I never thought I would be the one on the other end of that phone asking my elected politicians for help.  In fact, I don’t want to be that person.  I don’t want to be frustrated or sad or even desperate but here I am; phone in hand and can’t find anyone to listen to our story.  We are just a number, a number that falls very far down on a waiting list that should not even exist.  A childs disability should never be defined by a number, a family’s need for help should not have to be put on a wait list for 13 years with little hope of ever seeing that number move.  You may have heard that Arkansas has dedicated funds in the amount of 8.5 million dollars from a now obsolete program previously funded by a tobacco settlement and a federal pull in allowing 29 million more to help reduce the wait list for the Medicaid Waiver.  Social media buzzed for days of this great news, right up until it was announced that it would service 500-900 families of a wait list that currently houses over 3000 children and young adults; noting that it will most likely be on the low side of 500.  When I learned that the Arkansas Senate would be voting on this bill I wanted Elizabeth, Caroline and Alex to be a part of this eventful day in Arkansas politics.  I wanted our Senators to see a family they could potentially be helping and express our deepest gratitude for their vote.  We were allowed to sit on the Senate floor and as they opened with morning announcements Elizabeth was recognized, followed by Caroline and then Alex.  The story of Elizabeth was being shared and as I looked up, each Senator had stood to their feet, turned towards where we were sitting and began to clap.  I was overwhelmed at their appreciation for our family and humbled by their act of kindness.  Soon a line began to form and one by one each Senator shook the hand of each of my children, some even bent down to give Elizabeth a hug.  A face had been put to a bill, a family and their story had been identified … we were advocating for families all over Arkansas.  The kids were invited to sit in the Senators chairs as votes were placed; Senators took time to explain what was happening and what the bills would mean for Arkansas.  It was a great day at the Capitol!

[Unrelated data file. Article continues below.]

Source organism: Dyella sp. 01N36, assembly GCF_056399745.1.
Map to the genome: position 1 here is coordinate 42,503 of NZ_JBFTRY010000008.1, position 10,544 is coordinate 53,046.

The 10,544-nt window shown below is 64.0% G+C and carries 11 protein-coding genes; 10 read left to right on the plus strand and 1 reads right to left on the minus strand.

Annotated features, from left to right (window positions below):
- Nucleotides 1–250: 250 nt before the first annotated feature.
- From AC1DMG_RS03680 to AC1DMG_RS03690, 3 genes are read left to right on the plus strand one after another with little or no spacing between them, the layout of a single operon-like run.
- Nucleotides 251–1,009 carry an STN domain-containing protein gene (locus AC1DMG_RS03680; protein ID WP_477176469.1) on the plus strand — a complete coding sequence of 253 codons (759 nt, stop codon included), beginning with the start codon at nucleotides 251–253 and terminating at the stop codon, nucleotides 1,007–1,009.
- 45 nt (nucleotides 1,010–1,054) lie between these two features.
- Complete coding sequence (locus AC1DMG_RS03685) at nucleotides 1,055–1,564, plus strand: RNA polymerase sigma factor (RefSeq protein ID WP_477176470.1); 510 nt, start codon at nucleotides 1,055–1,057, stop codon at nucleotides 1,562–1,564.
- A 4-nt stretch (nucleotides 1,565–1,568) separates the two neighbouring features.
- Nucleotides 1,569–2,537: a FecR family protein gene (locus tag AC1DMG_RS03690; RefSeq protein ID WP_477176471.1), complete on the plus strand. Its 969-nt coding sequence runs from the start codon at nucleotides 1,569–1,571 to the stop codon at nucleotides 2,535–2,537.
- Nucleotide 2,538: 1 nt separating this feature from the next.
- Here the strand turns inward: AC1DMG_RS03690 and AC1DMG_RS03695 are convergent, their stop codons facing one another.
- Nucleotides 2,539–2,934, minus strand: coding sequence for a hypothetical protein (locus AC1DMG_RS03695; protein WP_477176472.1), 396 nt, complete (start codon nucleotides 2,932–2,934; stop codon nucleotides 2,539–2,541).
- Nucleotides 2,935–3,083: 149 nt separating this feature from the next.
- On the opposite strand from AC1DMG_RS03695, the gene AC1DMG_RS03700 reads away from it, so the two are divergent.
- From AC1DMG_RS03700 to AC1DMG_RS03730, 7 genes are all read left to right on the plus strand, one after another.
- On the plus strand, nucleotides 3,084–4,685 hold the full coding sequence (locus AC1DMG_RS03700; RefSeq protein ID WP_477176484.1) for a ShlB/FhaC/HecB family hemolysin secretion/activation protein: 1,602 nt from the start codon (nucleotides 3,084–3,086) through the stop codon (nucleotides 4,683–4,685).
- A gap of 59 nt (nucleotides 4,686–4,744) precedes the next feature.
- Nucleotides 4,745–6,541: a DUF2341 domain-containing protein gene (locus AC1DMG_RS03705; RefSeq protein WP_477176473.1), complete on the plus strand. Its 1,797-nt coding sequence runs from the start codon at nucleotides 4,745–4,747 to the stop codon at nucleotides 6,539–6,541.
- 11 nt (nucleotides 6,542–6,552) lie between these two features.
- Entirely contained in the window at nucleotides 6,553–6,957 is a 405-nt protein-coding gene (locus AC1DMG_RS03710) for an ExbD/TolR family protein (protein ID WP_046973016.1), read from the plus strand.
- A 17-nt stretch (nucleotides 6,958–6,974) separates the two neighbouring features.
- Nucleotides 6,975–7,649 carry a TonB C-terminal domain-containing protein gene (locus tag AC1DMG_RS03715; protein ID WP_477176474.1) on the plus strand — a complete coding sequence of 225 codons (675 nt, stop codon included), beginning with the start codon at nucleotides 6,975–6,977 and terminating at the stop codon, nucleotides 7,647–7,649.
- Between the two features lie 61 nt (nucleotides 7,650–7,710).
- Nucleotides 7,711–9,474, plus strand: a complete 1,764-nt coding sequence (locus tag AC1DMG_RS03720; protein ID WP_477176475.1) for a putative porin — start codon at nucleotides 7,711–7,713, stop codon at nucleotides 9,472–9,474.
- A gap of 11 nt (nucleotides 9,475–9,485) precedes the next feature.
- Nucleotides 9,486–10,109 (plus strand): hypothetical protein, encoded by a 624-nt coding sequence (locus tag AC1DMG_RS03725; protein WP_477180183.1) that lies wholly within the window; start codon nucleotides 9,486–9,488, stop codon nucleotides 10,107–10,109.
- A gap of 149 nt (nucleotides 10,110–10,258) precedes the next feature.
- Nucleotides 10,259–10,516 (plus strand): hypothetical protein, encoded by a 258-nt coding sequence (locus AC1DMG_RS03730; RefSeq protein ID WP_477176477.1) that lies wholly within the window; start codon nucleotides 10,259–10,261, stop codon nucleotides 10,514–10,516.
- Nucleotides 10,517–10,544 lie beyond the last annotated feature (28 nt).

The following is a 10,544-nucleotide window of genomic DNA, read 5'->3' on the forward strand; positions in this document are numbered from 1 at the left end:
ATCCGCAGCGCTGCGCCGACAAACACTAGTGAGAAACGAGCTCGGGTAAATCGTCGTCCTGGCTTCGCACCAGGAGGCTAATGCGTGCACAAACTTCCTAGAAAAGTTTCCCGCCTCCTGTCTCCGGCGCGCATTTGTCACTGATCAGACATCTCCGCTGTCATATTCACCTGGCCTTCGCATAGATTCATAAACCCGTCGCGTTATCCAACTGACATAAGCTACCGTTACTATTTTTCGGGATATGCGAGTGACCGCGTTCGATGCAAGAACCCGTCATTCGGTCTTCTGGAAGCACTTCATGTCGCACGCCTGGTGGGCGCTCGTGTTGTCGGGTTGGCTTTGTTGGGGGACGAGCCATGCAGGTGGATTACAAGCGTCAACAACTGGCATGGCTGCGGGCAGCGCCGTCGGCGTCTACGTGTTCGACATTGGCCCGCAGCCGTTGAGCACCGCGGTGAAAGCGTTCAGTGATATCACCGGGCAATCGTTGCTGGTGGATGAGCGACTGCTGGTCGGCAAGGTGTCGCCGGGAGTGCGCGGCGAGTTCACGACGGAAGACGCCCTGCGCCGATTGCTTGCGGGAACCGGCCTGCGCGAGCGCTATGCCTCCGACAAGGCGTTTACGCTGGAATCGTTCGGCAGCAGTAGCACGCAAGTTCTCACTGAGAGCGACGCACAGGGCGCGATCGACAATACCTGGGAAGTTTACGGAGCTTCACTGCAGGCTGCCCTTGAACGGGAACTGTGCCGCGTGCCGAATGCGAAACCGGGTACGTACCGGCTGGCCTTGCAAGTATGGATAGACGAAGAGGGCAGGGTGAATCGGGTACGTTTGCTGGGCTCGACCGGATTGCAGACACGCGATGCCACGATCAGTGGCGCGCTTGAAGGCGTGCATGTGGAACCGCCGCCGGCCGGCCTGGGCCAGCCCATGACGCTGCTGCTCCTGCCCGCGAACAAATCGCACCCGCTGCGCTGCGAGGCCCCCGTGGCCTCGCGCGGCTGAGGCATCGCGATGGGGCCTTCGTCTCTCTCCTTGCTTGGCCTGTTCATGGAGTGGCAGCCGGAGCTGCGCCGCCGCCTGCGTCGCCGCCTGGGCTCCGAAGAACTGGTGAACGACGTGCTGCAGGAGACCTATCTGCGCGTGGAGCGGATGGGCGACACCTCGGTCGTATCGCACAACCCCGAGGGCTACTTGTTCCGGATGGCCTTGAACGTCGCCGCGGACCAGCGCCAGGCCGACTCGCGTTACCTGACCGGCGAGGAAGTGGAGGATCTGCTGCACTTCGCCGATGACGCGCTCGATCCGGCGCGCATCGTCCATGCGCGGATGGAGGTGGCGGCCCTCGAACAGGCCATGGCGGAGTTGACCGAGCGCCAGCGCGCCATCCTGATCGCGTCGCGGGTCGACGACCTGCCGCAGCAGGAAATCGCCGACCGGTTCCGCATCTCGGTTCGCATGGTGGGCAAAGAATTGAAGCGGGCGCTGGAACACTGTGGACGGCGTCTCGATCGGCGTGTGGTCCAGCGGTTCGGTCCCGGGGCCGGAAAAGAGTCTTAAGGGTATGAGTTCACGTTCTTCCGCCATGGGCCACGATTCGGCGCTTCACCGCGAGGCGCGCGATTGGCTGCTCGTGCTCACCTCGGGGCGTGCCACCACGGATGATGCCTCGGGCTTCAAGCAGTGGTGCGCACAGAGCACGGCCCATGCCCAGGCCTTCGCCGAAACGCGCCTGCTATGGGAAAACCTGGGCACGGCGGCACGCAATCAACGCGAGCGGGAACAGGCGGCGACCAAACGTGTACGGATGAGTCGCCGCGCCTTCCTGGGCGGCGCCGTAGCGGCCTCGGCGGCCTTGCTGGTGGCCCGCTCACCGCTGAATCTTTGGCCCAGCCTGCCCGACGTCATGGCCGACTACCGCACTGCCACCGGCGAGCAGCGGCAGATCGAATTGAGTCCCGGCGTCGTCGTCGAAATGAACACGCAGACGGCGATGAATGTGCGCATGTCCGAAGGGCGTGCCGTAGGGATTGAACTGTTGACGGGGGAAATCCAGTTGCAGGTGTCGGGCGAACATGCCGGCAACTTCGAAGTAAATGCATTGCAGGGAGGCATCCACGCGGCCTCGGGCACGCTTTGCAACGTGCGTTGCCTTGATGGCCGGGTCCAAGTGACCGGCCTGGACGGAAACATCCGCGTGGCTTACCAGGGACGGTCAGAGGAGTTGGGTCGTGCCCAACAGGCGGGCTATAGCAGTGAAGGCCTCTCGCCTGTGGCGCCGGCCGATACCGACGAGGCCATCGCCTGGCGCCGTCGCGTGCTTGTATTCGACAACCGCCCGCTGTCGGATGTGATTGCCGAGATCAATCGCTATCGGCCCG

A few days later it was rumored that one of our State Representatives was going to present a bill to the Public Health Committee that would do away with the Medicaid Waiver wait list all together.  I was asked to share our story with this committee in hopes that they would better understand just how very important this bill could be for thousands of families.  Writers are not always polished speakers.  I fall into this category, easily.  And to add to that, not all public speakers are great writers.  Along with my journal that I write in periodically during the day and use my thoughts to write from; I also have what I call my “messy journal” which is the book I use when I sit down to blog and scribble notes in so I don’t forget a thought I want to share or information I want to make sure I get right.  I made the decision to write a letter to the Public Health Committee and then read that letter.   Talking about Elizabeth comes very easily for me. I absolutely love sharing her story and how she has changed my life but it can also be very emotional and I wanted this committee to truly understand how the waiver would be beneficial for our family.  I was 4th on the list to speak.  The first few families were already receiving waiver services and spoke at length about their experiences of being on the waiver.  Prior to me there was a young lady who also had written a letter.  As she was preparing to read the letter a Representative called for a time limit of 2 minuets per person.  As the young lady, confined to a wheelchair began to read her letter she was quickly interrupted 2 minutes later that her time was up.  I was absolutely astounded that this had just happened.  Her letter was just a few paragraphs, not pages long and now she was being so abruptly cut off.  I began to panic; I knew my letter would be more than 2 minutes … however less than 5 because I had read it over and over and over hoping to sound less like I was reading a letter and more like having a conversation.  As I sat down and looked around only a few looked up.  Some were reading, some looking at their phones and others carrying on conversations.  I began to speak, my voice shaking and I can’t even tell you what I said.  The only thing I remember is hearing someone say … your 2 minutes is up.  I asked if they had any questions … no one did.  No one asked a single question to any of those speaking on behalf of this bill.  A few more people spoke, again mostly those who already had services.  The bill died in committee with a vote of 6 yes, 7 no and 7 members absent.  As the vote was taken, those who said no could barely be heard and those that said yes, thank you.  I heard statements like … where is the money coming from?  Why should disabled children take priority over the aging or foster children?  (This question was asked by the same Representative who suggested the 2 minute time restraint)  We have already made great strides in reducing this wait list.  And yes, absolutely the first step has been taken to help reduce the number of those waiting for services, but let’s be honest … this bill had advantages that many other bills won’t always have.  The money was already there, waiting to be used.  It was a matter of deciding where it would best be spent and while this will help it just simply will not help enough.